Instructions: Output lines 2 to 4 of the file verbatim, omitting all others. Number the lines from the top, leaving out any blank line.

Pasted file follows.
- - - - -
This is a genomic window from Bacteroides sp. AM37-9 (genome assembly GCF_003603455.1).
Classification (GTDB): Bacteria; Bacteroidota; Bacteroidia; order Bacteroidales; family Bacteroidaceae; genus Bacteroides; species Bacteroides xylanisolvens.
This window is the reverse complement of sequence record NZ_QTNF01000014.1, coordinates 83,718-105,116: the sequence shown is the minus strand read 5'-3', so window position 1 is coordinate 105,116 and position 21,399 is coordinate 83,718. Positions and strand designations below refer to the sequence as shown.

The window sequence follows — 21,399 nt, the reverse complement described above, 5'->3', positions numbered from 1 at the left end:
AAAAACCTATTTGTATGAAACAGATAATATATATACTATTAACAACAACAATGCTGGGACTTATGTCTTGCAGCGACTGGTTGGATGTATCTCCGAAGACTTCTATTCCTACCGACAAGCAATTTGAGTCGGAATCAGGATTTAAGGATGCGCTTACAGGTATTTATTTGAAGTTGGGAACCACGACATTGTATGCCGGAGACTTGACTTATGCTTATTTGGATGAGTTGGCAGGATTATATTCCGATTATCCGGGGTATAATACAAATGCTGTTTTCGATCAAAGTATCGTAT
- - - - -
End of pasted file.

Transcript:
Classification (GTDB): Bacteria; Bacteroidota; Bacteroidia; order Bacteroidales; family Bacteroidaceae; genus Bacteroides; species Bacteroides xylanisolvens.
This window is the reverse complement of sequence record NZ_QTNF01000014.1, coordinates 83,718-105,116: the sequence shown is the minus strand read 5'-3', so window position 1 is coordinate 105,116 and position 21,399 is coordinate 83,718. Positions and strand designations below refer to the sequence as shown.

The window sequence follows — 21,399 nt, the reverse complement described above, 5'->3', positions numbered from 1 at the left end: